The mother’s account has her arriving home from a short trip to the grocery store to find Pardo “frantically holding” the boy. He had not called Emergency Response. He had not attempted any sort of resuscitation. Instead of calling for help to arrive to the home, he insisted they DRIVE to a hospital for help...
EMT’s at the hospital were able to resuscitate the child, who had appeared lifeless.
I am curious about his change in attitude towards his wife just after their marriage, as related by Sylvia’s best friend and confidante for 30 years.
Sylvia was hearbroken and mystified by the Jekyll/Hyde change from laughing, loving, affectionate partner, to what he became shortly after marriage. She complained that he had become cold and distant: he was suddenly aloof, uncaring or indifferent; also in financial matters he wanted to act as if they were not married, with completely separate accounts, and expected her to cover all “her” expenses, and family expenses, herself, without any help from him.
She could not understand what had affected such a change and came to believe he no longer loved her...when she found out about the child he had concealed when she came across the tax papers, she confronted him...and he lied to her face about it. She called his mom who told her the sad story of that child. That was her breaking point.
She told him she wanted a divorce, and he made no protest or objection, so Sylvia told her friend “See? I was right. He really doesn’t love me anymore” and Bruce Pardo very calmly put her things out of the house and told her to leave.
(Pardo also lied, in an almost comically transparent way, to a judge about putting the things out of the house, claiming he was just “rearranging the living room”, in documents filed with the court).
What would cause a newly married man to suddenly go cold and withdrawn, after being a loving partner and choosing to marry?
All sorts of ideas about mental illness or whatever ...but I wonder if his affection for her was ever real, or if he had an ulterior motive for marrying.
He wouldn’t be the first sociopath who married in order to achieve some sort of secondary gain through deception.
I don’t know why this keeps occurring to me, since there has been nothing about it said anywhere, but I wonder if he asked her to put him on her life insurance, but she decided to keep her children as the main beneficiaries. Did he just decide he wanted out the minute he got married? Had he been hatching a scheme now thwarted?
He was drawing down , hiding family assets well before she told him she was leaving; he seemed to want out himself. So very peculiar.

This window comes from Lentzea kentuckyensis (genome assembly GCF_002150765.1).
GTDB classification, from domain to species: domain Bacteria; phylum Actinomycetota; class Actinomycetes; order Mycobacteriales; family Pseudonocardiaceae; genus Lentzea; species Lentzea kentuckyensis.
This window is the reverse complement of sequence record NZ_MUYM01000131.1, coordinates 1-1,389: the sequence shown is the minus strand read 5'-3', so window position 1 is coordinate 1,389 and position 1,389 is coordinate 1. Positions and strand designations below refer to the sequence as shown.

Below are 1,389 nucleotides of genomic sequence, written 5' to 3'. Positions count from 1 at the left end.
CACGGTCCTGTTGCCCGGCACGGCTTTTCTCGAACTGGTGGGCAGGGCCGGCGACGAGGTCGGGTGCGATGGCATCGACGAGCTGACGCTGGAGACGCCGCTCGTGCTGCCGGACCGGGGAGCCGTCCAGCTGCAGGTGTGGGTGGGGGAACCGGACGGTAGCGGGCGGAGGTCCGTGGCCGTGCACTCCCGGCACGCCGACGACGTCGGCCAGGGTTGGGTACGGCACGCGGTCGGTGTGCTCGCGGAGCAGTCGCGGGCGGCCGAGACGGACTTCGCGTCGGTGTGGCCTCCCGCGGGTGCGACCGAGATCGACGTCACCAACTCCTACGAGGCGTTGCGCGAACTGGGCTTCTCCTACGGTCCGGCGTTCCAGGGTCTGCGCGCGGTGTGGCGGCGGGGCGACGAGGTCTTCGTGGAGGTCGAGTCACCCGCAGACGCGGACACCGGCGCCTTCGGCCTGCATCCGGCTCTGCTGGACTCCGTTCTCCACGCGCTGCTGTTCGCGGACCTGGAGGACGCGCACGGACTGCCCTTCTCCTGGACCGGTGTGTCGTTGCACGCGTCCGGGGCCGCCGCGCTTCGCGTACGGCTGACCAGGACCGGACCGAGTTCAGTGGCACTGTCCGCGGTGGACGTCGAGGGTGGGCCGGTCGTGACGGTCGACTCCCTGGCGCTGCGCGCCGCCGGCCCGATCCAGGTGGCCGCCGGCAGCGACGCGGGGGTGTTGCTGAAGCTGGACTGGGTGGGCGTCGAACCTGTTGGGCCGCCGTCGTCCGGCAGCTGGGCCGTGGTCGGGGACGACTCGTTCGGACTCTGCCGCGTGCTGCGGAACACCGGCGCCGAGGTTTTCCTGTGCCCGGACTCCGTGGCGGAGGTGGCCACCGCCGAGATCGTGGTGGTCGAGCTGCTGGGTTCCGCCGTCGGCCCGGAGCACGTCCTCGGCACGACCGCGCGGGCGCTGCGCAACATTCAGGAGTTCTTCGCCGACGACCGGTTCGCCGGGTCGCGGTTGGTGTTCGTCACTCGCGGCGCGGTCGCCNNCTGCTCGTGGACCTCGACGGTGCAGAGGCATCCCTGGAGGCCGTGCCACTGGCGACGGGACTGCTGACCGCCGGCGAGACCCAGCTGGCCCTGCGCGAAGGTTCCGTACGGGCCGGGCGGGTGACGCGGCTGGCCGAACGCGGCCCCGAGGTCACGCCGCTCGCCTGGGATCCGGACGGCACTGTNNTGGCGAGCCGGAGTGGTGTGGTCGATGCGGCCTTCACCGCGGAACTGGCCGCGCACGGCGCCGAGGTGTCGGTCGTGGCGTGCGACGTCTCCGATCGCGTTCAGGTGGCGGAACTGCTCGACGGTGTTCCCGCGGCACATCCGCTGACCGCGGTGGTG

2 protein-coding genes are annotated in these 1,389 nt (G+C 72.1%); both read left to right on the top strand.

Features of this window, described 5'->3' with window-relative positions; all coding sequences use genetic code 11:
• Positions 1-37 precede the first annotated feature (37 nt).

Now here is a wilder suggestion, much wilder even than suggesting he had more than mere negligent involvement in his son’s accident:
He was planning his “Christmas Party” well before he was even fired, buying up guns. He bore ill will towards his mother.
Do you think it is possible, as I do, that he “tested” his fuel-air device in the Sylmar area? Both brother and mother lived in the area - and she lost her home in the Sylmar fires. Could a man who intended to shoot and burn his mother at a Christmas party, have set a fire in the area, maybe hoping his mother would be among the victims and that none would be the wiser?
I’ve never read anything indicating the Sylmar fires were anything but wildfires boosted by high wind conditions. But I wonder all the same.
Would it really be beyond the pale for him to test his device, and to do so in Sylmar?
wow - I hadn’t read that about the disintegration of the marriage.
Certainly, anyone who would commit such an unspeakable act would have a few screws loose. Sociopath? Who know? Very likely.
I hadn’t thought about the time and effort that must have gone into designing that “flame thrower”, but you are right.
That would have taken some planning - and testing.
"... like a nuclear bomb went off" or a fuel-air bomb? If there was anyone to rule out as a suspect, I have to think it would be Pardo.
He had a murderous grudge against an area resident, a fuel-air device to test, familiarity with the area, and the requisite lack of regard for human life and the rights of others.
The fire was set (if it was set) when other fires were going on higher in the hills. There is speculation that the leaping flames in the hills might have "inspired" the mobile home park arson. If it were Pardo's flame thrower at work, perhaps is was less "inspiration" than a perfect cover to take revenge on his mother.
Investigators took note of the ferocity of the mobile home park, and noted its unusual intensity as a factor in the arson investigation. I have to think that investigators are now quietly investigating the possibility of Bruce Pardo's involvement in the Mobile home park blaze, if only to rule him out.
I didn’t know he had a grudge against mom too.
Looks like the theory he was a great guy until he snapped from the pressure of an unfair divorce settlement just went “poof”.
Disclaimer: Opinions posted on Free Republic are those of the individual posters and do not necessarily represent the opinion of Free Republic or its management. All materials posted herein are protected by copyright law and the exemption for fair use of copyrighted works.